The museum complex, modified by a series of restructurings from the 17th to the 19th century, was finally renovated in the 1980s and 1990s. A group of carefully designed spaces for exhibits was created, including the Archaeological Museum, the Spezieria di Santa Fina, and the Raffaele De Grada Gallery of Modern and Contemporary Art.
The Archaeological Museum houses noteworthy artifacts dating back to San Gimignano’s earliest history, from the Archaic Etrsucan Period through to the 18th century. Exhibitions are divided into two sections: one is dedicated to Etruscan and Roman art, with artifacts from settlements and necropolises unearthed in the local territory (such as Pugiano, Cellole, and La Ripa) from the the 7th century B.C. to the 1st century A.D.; the other section displays the products of artisans in crafts such as glasswork and ceramics, which thrived in the city from the Middle Ages on.
The Spezieria di Santa Fina, annexed in 1253 to the Hospital of the same name founded in the mid-1200s, offers an ample collection of equipment and furnishings from the city’s ancient health institutions. The exhibition recreates the original work and herbal storage stations of the pharmacy, one of the oldest in Tuscany, divided into the “cucina” (kitchen) where medicines were prepared, and the “bottega” (shop) where the products were sold. The remedies were kept in ceramic and glass containers of the highest quality. Such vessels dating from the 15th to the 18th century are still on display, complete with their medicinal herbs. Visitors follow the history of the drugs, or better yet, the “medicaments”, and learn about healing activities traditionally carried out in the spezieria, the old apothecary. Many ancient tinctures are exhibited, such as scorpion oil, along with ingredients used in preparing medicine, including mandragora and precious stones.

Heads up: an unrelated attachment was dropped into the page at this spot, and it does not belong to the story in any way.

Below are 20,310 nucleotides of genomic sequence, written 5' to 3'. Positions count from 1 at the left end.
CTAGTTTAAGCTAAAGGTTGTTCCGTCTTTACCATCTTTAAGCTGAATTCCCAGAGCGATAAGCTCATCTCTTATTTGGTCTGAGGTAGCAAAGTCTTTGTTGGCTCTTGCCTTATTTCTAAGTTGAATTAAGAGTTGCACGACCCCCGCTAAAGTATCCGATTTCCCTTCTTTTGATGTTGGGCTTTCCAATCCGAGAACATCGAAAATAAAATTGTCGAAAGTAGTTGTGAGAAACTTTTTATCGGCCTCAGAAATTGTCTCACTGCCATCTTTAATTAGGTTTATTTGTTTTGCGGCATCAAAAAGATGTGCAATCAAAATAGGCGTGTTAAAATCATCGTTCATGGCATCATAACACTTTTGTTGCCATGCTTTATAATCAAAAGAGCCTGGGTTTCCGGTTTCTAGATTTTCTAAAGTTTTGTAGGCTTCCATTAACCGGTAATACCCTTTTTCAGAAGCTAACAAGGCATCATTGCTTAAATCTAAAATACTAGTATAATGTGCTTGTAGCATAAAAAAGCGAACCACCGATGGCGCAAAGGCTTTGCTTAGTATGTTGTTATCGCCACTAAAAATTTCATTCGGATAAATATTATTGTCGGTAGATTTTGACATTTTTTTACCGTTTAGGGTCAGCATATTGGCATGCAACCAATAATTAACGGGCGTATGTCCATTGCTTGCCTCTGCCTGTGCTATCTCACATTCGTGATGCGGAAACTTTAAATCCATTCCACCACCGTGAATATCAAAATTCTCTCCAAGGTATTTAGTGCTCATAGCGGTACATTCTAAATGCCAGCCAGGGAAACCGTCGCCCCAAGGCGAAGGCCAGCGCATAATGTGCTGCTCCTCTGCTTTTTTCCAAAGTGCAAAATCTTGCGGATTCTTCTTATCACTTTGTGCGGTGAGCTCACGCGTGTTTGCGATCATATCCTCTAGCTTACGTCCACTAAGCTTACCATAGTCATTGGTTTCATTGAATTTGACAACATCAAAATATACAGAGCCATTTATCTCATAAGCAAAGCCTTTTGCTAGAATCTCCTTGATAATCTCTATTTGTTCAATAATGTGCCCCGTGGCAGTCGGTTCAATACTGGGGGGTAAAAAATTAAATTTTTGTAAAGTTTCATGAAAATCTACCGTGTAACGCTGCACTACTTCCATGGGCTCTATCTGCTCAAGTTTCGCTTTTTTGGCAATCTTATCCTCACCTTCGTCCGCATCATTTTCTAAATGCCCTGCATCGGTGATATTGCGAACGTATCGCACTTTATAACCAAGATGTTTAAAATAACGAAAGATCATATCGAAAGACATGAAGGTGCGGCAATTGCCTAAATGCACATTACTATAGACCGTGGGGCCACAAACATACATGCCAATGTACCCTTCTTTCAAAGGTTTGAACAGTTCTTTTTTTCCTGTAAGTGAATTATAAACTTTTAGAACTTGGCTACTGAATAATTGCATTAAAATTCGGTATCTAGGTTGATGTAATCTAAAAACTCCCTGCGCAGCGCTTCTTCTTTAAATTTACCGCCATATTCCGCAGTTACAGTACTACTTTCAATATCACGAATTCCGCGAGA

The Gallery of Modern and Contemporary Art is named after Raffaele De Grada (1885 – 1957), a noted Milanese painter who, after travelling throughout Europe, chose to make San Gimignano his home. The museum is located in the ancient Monastery of Santa Chiara. Raffaele de Grada began to frequent the town in the Valdelsa in 1915 after marrying Magda Ceccarella, a native of San Gimignano. On display in the rooms of the museum are many works that are noteworthy not only because of their artistic value but also because of the profound bond that grew up between the artist and the town. Opening in 2002 under the curatorship of Enrico Crispolti, the permanent collection brings together works of art from 19th-century Tuscany and from the 20th century. Visitors may explore two monographic rooms that are dedicated to Niccolò Cannicci and to Raffaele De Grada after viewing the impressive surreal canvasses by Giannetto Fieschi. The museum continues with works that were added to the collection starting in the 1970s thanks to the Premio De Grada (an award won by such notables as Guttuso, Sassu and Vacchi), and moves on to the exposition called Grande Adesione—Great Adhesion (1985), curated byAndrea Del Guercio and dedicated to abstract art and design, and to new approaches to painting which, thanks to later initiatives, have enriched the gallery with donations since the beginning of the 2000s.